Tag Archives: God’s Will

Psalm 139: Thinking Theologically, Thinking Scientifically (Part 3)

In Part 1 of this series, we worked through Psalm 139 in its entirety to follow and understand the flow and contours of the psalmist’s theology and prayers. In Part 2, we explored verses 13-16 in more depth to unpack the psalmist’s theology of his own development in the womb, as well as ways in which these verses might assist devout readers in thinking maturely about scientific perspectives on, and discoveries about, a human’s origins and development.

For this post, I am delighted and honored to share with you a guest article by a friend of mine, and a neonatal nurse practitioner, Sarah Bylsma. Sarah shares with us her perspective on Psalm 139:13-16, a perspective that occurs for her at the intersection of her Christian faith, her scientific training, and her professional involvement in caring for newborns, including experience working in a Neonatal Intensive Care Unit (NICU). Sarah, I welcome your voice here, and at this moment offer you my sincerest thanks.


“Faith and Science in Neonatal Practice: A Reflection on Psalm 139”
By Sarah Bylsma

First, a little about me. I graduated with a B.A. in Biology from Lipscomb University in May 2005. I then went to Belmont University and graduated with a B.S. in Nursing in December 2006. In January 2007, I began working as a nurse in a Level III Neonatal Intensive Care Unit. While working full time as a nurse in the NICU, I attended graduate school at the University of Alabama Birmingham from 2009 to 2011. I obtained a M.S. in Nursing with a Neonatal specialty in May 2011. I have been board certified as a neonatal nurse practitioner since September 2011. I currently work full time as a neonatal nurse practitioner. I am also a full-time mom to three little ones ages 5 and under. I have been a Christian since 1990, with evolving beliefs as my worldview has changed, but never questioning the existence of our God.

As I read Psalms 139, the author seems to insinuate three things in verses 13-16: (1) that God is creator, (2) that life begins in utero, and (3) that God knew every detail of that life the moment it began.

I believe that God is creator of all things. My education and experience have shaped HOW I view God as creator, but they most certainly do not change the fact that He is behind the existence of all life.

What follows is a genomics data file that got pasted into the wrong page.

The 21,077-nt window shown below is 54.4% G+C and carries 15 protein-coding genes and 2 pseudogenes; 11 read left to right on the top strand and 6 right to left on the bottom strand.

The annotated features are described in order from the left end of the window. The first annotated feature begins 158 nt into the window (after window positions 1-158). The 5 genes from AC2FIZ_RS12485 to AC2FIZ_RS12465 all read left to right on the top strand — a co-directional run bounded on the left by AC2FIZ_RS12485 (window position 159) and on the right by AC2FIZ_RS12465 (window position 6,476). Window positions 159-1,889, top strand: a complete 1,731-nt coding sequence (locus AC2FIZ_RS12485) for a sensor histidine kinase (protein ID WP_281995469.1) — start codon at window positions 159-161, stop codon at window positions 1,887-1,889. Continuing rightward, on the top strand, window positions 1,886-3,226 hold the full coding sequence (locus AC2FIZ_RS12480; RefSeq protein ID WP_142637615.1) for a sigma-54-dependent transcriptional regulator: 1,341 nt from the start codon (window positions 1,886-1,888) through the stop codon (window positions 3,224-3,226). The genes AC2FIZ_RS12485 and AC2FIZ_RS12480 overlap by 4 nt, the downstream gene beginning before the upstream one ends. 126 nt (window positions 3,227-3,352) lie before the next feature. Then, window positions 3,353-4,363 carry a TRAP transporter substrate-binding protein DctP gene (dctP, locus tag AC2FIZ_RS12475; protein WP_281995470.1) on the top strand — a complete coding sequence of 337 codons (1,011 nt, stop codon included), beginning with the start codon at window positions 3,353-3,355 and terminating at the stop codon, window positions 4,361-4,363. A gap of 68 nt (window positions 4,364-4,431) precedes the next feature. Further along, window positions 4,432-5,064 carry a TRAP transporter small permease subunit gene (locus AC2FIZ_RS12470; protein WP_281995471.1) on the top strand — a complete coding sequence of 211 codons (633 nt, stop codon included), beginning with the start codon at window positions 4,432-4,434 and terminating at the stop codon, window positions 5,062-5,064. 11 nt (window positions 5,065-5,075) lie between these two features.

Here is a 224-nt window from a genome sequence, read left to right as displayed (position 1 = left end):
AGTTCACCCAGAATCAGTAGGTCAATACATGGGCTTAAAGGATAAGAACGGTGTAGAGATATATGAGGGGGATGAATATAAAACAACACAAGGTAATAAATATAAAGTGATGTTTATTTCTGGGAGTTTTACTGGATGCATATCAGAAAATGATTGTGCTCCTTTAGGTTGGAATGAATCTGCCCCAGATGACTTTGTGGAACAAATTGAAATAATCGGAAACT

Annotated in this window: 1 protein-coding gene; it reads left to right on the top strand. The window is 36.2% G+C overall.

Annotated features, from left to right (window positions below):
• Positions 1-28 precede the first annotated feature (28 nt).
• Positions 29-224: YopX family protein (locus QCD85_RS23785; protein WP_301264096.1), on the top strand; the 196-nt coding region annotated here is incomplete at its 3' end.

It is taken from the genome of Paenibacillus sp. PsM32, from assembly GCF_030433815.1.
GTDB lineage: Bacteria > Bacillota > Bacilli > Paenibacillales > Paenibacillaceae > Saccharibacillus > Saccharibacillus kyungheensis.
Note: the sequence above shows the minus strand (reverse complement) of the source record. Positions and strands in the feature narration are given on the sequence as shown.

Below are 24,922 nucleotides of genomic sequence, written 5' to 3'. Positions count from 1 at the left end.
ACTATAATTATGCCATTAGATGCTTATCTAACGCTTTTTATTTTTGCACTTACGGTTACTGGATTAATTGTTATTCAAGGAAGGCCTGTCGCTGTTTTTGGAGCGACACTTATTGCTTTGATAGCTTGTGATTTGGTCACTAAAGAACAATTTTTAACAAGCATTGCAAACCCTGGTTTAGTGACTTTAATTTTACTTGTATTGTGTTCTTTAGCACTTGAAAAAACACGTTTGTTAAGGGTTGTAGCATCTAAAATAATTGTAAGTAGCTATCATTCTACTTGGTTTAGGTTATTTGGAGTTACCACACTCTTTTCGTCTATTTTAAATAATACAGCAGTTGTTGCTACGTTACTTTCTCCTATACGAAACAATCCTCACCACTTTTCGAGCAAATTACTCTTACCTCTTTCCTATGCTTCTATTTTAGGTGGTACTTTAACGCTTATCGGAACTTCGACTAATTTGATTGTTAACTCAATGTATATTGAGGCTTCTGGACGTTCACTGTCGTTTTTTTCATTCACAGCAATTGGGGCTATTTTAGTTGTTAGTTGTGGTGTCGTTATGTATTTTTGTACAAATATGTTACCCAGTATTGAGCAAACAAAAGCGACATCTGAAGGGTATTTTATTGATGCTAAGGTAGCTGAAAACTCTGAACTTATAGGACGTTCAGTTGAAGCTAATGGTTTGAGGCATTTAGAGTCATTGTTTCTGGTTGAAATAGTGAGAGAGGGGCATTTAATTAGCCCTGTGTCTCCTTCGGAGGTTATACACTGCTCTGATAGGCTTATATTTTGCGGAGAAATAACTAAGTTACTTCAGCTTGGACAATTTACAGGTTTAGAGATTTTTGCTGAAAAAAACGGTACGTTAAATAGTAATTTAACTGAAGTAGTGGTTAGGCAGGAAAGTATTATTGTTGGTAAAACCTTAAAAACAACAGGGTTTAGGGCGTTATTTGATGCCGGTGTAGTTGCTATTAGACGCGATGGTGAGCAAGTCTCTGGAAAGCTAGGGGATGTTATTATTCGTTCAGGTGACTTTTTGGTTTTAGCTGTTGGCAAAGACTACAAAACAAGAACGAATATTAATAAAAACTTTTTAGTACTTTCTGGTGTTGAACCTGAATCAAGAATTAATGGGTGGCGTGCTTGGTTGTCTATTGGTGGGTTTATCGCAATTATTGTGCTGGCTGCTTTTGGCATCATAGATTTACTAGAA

As a scientist and medical professional, I know that human life forms from two human cells, the egg from the mother and the sperm from the father. Once the egg is fertilized by a single sperm cell, a zygote is formed. The zygote will undergo mitosis, a process a cell undergoes to form two new cells. DNA, our unique genetic code, is replicated in this process. It is here in mitosis, as the zygote grows and divides to become an embryo, that the development of human life can first go awry. Errors during mitosis can result in chromosomal errors ranging from too many / not enough chromosomes to extra / missing pieces of chromosomes — all of which can create a wide variety of syndromes, cancers, and death.

Often, when embryos are created from cells with abnormal chromosomes incompatible with life, a mother will miscarry. This raises a question about life and its beginning. Is an embryo with genetic information incompatible with an earthly life still a life? Conception had occurred and genetic information exists, but no life will be formed. With my scientific knowledge, I believe that life begins in utero, but not at conception. My reading of Psalm 139 does not dispute this. The author understands that life began in his mother’s womb, and the scripture does not explicitly state a time-frame. I believe you would be hard-pressed to find anyone working in neonatology that would dispute that life begins in utero.

God knowing every detail of each life the moment it begins is different than God choosing every detail for that life. This is because God gives us choices (free will). You may be asking questions like: How does that play into embryologic development? What about when the formation of life goes wrong? If God is creator, how can that go wrong? No one chooses how our babies are formed in utero, right?

God has given us free will, and that freedom to make our own choices can and does affect others. This includes the developing fetus. Sometimes these can have devastating effects on the fetus. As Daniel pointed out in Part 2, the psalmist clearly understood that the mother and father played a role in the human-making process. Their role is not just one of providing the cells to be fertilized, but also to create an environment in which proper development can occur. The psalmist describes being knit together in his mother’s womb. Choices help determine the kind of knitting that occurs.